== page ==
Change search
CiteExportLink to record
Permanent link

Direct link
Cite
Citation style
  • apa
  • ieee
  • modern-language-association-8th-edition
  • vancouver
  • Other style
More styles
Language
  • de-DE
  • en-GB
  • en-US
  • fi-FI
  • nn-NO
  • nn-NB
  • sv-SE
  • Other locale
More languages
Output format
  • html
  • text
  • asciidoc
  • rtf
Knittability of fibres with high stiffeness
University of Borås, Swedish School of Textiles.
University of Borås, Swedish School of Textiles.
University of Borås, Swedish School of Textiles.
2000 (English)Conference paper, Poster (with or without abstract) (Other academic)
Abstract [en]

Knitting techniques and machinery are extensively used for the production of textile products for garmet and industrial use. Knitting is also gaining importance for composite materials performing. Basically two principles are in use [1-3]. i) Weft knitting gives structures of for example traditional sweaters types suitable for structures taking impact loads. ii) Warp knitting gives the traditional tricot structures and the non crimped insert yarn DOS-fabrics extensively used for composite materials fabrication. In the knitting process do hooked needles pick up yarns and form closed loops. The stability of the loop formation depends on the bending of the fibres and type of friction on the needles during the different stages of the knitting process. The characteristics of static friction when the yarn is drawn by the needles into the machine, sliding friction in the loop formation and release after loop formation are of vital importance for the final product. The complexity of the yarn behaviour, the far from ideal mechanical and tribological behaviour of the fibres are mastered by many knitters. The history of knitting indicate the same kind of phenomena as indicated by the history of the steam engine: ”Science owes more to the steam engine than the steam engine owes to science”, lord Kelvin. The knitting process has however been modelled from first principles using models for friction of fibres on positively curved surfaces and simultaneous plastic deformation. A method and fixtures based on earlier work by Andersson et.al adopted for tests of the stress build up in fibres on knitting needles in order to study the knitting process in a tensile testing machine have been developed [3-5]. Monofilaments and high modulus multifilament yarns known for giving difficulties in knitting process have been studied with respect to : – Static friction – Bending radius of the fibre during the process – Adhesion to needle at the end contact – Sliding friction Plain knitted fabrics and symmetric spacer fabrics have been produced of monofilament and multifilament nylon, PET and aramides. Analysis of fabrics in compression is going on.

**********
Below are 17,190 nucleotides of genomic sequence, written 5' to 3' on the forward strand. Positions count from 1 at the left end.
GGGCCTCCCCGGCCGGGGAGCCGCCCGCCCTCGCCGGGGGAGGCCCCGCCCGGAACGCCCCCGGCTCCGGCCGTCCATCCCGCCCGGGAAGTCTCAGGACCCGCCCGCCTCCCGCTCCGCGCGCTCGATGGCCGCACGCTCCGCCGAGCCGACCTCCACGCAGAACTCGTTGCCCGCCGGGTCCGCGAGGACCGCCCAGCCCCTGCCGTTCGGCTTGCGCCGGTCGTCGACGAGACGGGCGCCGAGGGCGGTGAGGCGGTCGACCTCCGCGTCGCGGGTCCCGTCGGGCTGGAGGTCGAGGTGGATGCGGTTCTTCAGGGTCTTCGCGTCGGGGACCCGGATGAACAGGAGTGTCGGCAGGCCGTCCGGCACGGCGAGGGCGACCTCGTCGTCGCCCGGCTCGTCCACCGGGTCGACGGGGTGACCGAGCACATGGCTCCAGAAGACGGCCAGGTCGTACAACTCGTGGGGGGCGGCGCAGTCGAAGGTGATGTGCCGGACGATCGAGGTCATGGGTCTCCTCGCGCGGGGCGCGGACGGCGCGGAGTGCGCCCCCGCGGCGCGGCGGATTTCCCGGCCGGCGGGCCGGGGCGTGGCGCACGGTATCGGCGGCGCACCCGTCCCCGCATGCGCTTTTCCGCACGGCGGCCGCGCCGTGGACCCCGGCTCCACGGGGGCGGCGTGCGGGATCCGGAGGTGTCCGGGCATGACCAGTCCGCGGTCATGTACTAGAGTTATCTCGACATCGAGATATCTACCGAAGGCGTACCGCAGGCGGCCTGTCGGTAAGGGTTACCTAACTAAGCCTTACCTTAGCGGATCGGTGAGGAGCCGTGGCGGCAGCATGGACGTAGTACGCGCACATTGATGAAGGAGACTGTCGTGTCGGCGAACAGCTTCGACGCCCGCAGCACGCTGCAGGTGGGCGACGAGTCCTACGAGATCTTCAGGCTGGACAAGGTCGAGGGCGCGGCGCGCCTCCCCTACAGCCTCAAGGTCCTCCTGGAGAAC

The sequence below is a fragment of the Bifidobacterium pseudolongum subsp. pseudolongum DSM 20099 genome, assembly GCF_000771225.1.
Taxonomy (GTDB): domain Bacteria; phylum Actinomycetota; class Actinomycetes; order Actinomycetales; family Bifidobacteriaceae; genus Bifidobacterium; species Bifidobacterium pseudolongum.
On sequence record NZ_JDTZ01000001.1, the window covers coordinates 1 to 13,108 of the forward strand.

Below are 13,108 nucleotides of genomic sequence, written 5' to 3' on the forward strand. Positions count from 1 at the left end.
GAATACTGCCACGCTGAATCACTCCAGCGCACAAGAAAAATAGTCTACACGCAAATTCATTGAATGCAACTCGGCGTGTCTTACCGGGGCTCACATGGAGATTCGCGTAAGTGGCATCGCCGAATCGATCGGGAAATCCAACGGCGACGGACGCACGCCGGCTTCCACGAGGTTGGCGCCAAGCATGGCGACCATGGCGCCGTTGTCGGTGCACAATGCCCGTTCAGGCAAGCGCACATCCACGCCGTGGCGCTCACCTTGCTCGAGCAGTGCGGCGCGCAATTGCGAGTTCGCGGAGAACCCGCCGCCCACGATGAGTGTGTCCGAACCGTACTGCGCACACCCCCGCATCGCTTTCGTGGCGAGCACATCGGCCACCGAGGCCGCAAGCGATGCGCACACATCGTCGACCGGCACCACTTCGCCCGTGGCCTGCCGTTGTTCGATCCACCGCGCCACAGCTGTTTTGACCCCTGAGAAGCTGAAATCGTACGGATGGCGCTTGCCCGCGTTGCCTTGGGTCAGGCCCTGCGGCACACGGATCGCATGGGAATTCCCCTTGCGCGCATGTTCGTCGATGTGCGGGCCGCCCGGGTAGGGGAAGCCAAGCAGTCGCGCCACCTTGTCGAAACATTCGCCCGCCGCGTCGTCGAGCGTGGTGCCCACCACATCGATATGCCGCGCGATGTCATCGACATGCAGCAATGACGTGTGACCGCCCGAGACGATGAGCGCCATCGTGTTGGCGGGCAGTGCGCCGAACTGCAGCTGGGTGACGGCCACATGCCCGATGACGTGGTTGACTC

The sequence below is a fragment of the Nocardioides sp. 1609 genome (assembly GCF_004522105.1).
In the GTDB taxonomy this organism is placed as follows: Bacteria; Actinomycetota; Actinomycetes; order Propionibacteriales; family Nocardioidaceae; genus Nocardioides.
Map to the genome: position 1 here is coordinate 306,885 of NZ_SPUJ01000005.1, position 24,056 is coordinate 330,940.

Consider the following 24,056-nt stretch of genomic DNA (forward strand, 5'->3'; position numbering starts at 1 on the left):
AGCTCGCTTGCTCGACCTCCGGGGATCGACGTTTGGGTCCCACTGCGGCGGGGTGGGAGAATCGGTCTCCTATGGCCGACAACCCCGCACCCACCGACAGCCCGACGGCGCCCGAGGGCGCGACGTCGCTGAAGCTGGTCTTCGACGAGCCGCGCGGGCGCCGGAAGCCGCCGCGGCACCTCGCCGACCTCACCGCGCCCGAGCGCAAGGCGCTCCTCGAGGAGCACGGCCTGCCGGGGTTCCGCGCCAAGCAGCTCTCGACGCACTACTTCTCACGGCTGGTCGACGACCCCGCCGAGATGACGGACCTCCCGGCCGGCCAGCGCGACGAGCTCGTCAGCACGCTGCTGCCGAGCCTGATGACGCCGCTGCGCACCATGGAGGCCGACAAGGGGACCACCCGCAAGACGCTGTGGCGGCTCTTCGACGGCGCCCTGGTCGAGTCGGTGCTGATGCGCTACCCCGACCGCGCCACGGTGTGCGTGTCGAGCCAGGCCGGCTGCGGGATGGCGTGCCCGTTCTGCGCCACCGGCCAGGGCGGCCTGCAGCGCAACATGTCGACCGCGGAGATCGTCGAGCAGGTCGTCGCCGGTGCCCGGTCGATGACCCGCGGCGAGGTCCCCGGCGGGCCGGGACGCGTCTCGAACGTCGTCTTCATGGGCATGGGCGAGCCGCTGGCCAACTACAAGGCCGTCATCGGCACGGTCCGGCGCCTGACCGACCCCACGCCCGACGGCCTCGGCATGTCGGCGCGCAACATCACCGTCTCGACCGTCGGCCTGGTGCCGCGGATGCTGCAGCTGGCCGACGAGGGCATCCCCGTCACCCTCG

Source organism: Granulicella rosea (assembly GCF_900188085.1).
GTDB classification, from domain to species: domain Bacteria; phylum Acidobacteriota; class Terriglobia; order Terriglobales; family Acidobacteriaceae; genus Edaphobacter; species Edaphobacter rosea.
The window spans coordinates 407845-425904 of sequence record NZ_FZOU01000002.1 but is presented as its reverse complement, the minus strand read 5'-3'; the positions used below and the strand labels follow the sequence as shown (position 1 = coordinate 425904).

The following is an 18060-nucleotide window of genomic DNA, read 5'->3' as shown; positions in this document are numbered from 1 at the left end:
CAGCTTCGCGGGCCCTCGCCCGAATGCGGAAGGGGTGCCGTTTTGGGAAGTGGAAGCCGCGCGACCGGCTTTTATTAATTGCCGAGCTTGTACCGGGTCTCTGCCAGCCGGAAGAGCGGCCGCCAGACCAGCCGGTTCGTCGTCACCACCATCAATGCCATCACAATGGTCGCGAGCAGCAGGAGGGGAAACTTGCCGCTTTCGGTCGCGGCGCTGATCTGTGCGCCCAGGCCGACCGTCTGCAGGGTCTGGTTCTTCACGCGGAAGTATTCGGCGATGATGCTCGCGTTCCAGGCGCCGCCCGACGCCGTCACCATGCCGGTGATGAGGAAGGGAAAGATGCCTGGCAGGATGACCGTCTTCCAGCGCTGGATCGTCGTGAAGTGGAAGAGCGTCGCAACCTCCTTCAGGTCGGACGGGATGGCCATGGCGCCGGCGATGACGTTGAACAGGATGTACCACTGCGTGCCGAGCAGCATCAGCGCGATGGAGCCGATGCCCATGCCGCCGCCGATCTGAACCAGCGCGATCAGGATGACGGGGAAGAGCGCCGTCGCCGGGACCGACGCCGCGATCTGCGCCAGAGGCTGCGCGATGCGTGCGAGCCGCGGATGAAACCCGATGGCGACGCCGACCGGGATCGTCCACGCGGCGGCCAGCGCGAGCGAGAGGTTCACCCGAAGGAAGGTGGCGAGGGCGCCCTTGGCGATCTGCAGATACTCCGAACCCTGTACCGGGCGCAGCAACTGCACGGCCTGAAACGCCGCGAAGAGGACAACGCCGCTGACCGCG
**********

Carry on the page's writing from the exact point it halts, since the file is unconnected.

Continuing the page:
Place, publisher, year, edition, pages
2000.
Keyword [en]
composites, knitted fabrics, fibres, friction, bending and damage, Textile technology
Identifiers
URN: urn:nbn:se:hb:diva-6305Local ID: 2320/5985OAI: oai:DiVA.org:hb-6305DiVA: diva2:886992
Conference
International Conference On Textile Composites 5 - TEXCOMP-5 2000, Leuven, Belgium
Available from: 2015-12-22 Created: 2015-12-22

Open Access in DiVA

fulltext(41 kB)81 downloads
File information
File name FULLTEXT01.pdfFile size 41 kBChecksum SHA-512
0a20681da719953d0afca06865870b18331bdad893d4bc7f1ec82011bd7b1b13bd08ce8231d27940c189b1d8b29683254f759cf98d2d5198d3e021404c00cb97
Type fulltextMimetype application/pdf

Search in DiVA

By author/editor
Peterson, Joel
By organisation
Swedish School of Textiles

Search outside of DiVA

GoogleGoogle Scholar
Total: 81 downloads
The number of downloads is the sum of all downloads of full texts. It may include eg previous versions that are now no longer available

urn-nbn

Altmetric score

urn-nbn
Total: 80 hits
CiteExportLink to record
Permanent link

Direct link
Cite
Citation style
  • apa
  • ieee
  • modern-language-association-8th-edition
  • vancouver
  • Other style
More styles
Language
  • de-DE
  • en-GB
  • en-US
  • fi-FI
  • nn-NO
  • nn-NB
  • sv-SE
  • Other locale
More languages
Output format
  • html
  • text
  • asciidoc
  • rtf